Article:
The 2010 WHO Criteria for Semen Analysis
            The WHO department of reproductive health and research workgroup made important changes in the 2010 laboratory manual for the examination of human semen and sperm-cervical mucus interaction (4). While the WHO workgroup reviewed and updated in great detail all the methods delineated in previous manuals it incorporated new protocols and tests. One of its main features was the inclusion of new references ranges and limits that were markedly lower than those reported in previous manuals.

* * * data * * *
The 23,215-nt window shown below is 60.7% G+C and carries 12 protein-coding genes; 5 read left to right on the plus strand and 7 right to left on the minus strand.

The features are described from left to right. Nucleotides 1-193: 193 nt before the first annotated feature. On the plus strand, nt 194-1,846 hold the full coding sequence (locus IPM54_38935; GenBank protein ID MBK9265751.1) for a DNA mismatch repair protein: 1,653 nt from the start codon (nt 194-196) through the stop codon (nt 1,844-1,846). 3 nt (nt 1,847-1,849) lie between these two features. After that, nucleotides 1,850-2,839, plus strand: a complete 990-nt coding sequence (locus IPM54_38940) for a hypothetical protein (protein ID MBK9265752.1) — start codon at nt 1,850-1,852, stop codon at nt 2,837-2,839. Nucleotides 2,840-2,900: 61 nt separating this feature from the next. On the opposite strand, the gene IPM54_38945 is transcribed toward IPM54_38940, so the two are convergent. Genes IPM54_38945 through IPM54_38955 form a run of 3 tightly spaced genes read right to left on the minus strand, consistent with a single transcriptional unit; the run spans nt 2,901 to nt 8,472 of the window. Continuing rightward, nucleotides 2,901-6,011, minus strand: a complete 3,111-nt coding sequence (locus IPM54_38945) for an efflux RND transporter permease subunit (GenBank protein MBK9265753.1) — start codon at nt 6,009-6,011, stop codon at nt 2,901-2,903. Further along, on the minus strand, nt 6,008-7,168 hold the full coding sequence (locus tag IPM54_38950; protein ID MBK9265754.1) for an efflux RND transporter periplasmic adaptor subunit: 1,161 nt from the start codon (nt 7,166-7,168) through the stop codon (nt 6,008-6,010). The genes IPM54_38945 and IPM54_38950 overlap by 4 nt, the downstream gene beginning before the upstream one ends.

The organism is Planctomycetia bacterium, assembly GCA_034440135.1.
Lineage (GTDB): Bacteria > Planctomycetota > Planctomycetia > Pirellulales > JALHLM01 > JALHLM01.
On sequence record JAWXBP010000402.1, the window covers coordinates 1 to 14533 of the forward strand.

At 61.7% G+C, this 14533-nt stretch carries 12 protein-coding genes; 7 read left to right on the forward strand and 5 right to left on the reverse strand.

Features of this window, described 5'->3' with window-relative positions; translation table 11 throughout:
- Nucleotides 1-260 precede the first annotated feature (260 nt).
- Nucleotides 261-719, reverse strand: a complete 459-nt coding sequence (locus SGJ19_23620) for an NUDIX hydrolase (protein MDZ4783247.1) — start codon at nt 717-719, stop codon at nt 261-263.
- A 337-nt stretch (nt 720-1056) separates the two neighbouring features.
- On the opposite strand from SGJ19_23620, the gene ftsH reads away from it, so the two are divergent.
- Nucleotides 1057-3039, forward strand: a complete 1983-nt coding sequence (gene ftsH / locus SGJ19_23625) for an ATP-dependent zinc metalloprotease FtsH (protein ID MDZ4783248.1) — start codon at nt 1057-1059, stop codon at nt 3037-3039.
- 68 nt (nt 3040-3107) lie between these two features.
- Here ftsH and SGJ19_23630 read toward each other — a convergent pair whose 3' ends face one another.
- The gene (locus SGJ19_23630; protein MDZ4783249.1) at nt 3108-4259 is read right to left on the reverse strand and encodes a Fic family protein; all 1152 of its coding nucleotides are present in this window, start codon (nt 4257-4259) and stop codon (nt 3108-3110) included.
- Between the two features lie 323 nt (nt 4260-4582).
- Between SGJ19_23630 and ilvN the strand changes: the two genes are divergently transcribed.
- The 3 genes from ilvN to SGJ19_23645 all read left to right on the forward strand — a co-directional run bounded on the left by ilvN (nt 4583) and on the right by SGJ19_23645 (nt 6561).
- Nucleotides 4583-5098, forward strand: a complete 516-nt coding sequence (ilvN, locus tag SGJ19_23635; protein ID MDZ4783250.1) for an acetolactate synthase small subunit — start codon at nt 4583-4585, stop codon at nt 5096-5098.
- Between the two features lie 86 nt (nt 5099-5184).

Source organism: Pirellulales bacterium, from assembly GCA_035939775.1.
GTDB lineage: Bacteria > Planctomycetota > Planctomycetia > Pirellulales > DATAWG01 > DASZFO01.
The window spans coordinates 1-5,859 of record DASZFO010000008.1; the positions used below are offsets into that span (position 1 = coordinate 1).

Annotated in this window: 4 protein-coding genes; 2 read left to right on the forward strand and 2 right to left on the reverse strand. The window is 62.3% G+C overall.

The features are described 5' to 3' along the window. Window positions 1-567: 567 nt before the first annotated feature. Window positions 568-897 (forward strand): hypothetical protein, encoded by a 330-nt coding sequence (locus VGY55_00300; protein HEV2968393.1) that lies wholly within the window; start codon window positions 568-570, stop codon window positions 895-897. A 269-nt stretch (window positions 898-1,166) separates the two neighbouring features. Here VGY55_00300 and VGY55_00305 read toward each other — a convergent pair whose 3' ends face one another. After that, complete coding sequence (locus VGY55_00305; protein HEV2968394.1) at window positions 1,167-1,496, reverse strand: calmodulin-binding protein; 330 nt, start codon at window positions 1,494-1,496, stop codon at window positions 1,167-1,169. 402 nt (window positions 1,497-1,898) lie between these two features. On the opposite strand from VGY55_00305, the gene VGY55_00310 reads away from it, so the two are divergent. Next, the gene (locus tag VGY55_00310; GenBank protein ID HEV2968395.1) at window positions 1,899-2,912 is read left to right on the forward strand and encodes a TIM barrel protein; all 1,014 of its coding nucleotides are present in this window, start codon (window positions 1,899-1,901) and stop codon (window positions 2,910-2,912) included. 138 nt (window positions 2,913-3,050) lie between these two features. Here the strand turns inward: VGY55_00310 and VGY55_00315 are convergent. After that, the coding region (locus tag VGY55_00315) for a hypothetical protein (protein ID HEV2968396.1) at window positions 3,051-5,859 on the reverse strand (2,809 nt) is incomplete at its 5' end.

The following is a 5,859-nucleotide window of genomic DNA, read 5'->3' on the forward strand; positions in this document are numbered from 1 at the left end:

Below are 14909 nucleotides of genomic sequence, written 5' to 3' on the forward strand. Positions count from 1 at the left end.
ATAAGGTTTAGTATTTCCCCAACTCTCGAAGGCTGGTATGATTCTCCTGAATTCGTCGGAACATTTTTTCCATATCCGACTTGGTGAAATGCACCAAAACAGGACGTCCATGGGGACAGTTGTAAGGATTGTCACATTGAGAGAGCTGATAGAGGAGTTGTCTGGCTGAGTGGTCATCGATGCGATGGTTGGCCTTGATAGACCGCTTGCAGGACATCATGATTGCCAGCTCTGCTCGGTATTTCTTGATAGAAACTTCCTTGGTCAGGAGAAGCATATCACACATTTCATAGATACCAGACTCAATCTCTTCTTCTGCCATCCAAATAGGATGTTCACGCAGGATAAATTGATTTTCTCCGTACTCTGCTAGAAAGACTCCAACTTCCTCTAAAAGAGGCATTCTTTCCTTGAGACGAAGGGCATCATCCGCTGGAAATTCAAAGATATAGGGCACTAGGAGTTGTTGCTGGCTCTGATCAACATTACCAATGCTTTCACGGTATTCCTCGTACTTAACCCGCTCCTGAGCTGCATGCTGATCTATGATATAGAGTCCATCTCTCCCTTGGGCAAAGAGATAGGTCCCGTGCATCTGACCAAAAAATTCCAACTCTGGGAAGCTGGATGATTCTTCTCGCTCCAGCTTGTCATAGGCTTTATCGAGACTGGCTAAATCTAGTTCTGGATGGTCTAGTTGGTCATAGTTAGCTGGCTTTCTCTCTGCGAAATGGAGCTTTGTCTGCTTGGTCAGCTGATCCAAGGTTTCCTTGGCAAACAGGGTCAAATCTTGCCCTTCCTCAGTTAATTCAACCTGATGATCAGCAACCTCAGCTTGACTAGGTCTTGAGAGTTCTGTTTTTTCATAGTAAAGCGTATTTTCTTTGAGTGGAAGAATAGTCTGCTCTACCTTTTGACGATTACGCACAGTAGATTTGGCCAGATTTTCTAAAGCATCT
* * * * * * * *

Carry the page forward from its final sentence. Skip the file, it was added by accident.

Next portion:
Data characterizing the semen quality of fertile men provided the reference ranges for the manual (42). For the first time, semen analysis results from recent fathers with known time-to-pregnancy (TTP), defined as months (or cycles) from stopping contraception to achieving a pregnancy, were analyzed. Raw data obtained from five studies of seven countries on three continents were pooled then assessed (43-48). Approximately 1,900 men who had fathered a child within one year of trying to initiate a pregnancy provided each one semen sample for sperm counts, motility and volume assessments. Data on sperm morphology were extracted from four studies comprising approximately 1,800 men whereas sperm vitality, assessed by the eosin-nigrosin method was obtained from approximately 400 men of two countries (43,45,47,48). The mean (± SD) male age was 31 (± 5) years (range 18-53) and only ten men were over 45 years old. Participating laboratories practiced internal and external quality control and used standardized methods for semen analysis according to the WHO manual for the examination of human semen current at the time of the original studies (42).